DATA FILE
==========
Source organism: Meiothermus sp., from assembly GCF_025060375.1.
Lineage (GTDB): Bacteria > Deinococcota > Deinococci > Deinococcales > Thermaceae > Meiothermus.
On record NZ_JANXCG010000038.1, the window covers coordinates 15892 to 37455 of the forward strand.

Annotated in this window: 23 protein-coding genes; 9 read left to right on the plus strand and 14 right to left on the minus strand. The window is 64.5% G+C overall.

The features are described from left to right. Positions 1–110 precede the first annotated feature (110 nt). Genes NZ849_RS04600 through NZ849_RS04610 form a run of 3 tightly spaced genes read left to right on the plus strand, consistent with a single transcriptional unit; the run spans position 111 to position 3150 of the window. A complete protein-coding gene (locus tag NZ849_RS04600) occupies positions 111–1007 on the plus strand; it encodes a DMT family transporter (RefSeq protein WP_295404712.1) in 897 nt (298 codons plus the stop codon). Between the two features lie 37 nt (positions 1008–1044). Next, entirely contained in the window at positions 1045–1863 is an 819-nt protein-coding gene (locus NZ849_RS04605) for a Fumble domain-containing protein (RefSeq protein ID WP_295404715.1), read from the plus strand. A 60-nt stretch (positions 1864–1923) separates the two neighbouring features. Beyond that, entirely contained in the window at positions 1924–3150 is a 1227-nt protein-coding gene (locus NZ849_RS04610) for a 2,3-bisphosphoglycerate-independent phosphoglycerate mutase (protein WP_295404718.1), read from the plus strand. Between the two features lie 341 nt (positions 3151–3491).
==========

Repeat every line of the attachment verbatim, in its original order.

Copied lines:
Source organism: Meiothermus sp., from assembly GCF_025060375.1.
Lineage (GTDB): Bacteria > Deinococcota > Deinococci > Deinococcales > Thermaceae > Meiothermus.
On record NZ_JANXCG010000038.1, the window covers coordinates 15892 to 37455 of the forward strand.

Annotated in this window: 23 protein-coding genes; 9 read left to right on the plus strand and 14 right to left on the minus strand. The window is 64.5% G+C overall.

The features are described from left to right. Positions 1–110 precede the first annotated feature (110 nt). Genes NZ849_RS04600 through NZ849_RS04610 form a run of 3 tightly spaced genes read left to right on the plus strand, consistent with a single transcriptional unit; the run spans position 111 to position 3150 of the window. A complete protein-coding gene (locus tag NZ849_RS04600) occupies positions 111–1007 on the plus strand; it encodes a DMT family transporter (RefSeq protein WP_295404712.1) in 897 nt (298 codons plus the stop codon). Between the two features lie 37 nt (positions 1008–1044). Next, entirely contained in the window at positions 1045–1863 is an 819-nt protein-coding gene (locus NZ849_RS04605) for a Fumble domain-containing protein (RefSeq protein ID WP_295404715.1), read from the plus strand. A 60-nt stretch (positions 1864–1923) separates the two neighbouring features. Beyond that, entirely contained in the window at positions 1924–3150 is a 1227-nt protein-coding gene (locus NZ849_RS04610) for a 2,3-bisphosphoglycerate-independent phosphoglycerate mutase (protein WP_295404718.1), read from the plus strand. Between the two features lie 341 nt (positions 3151–3491).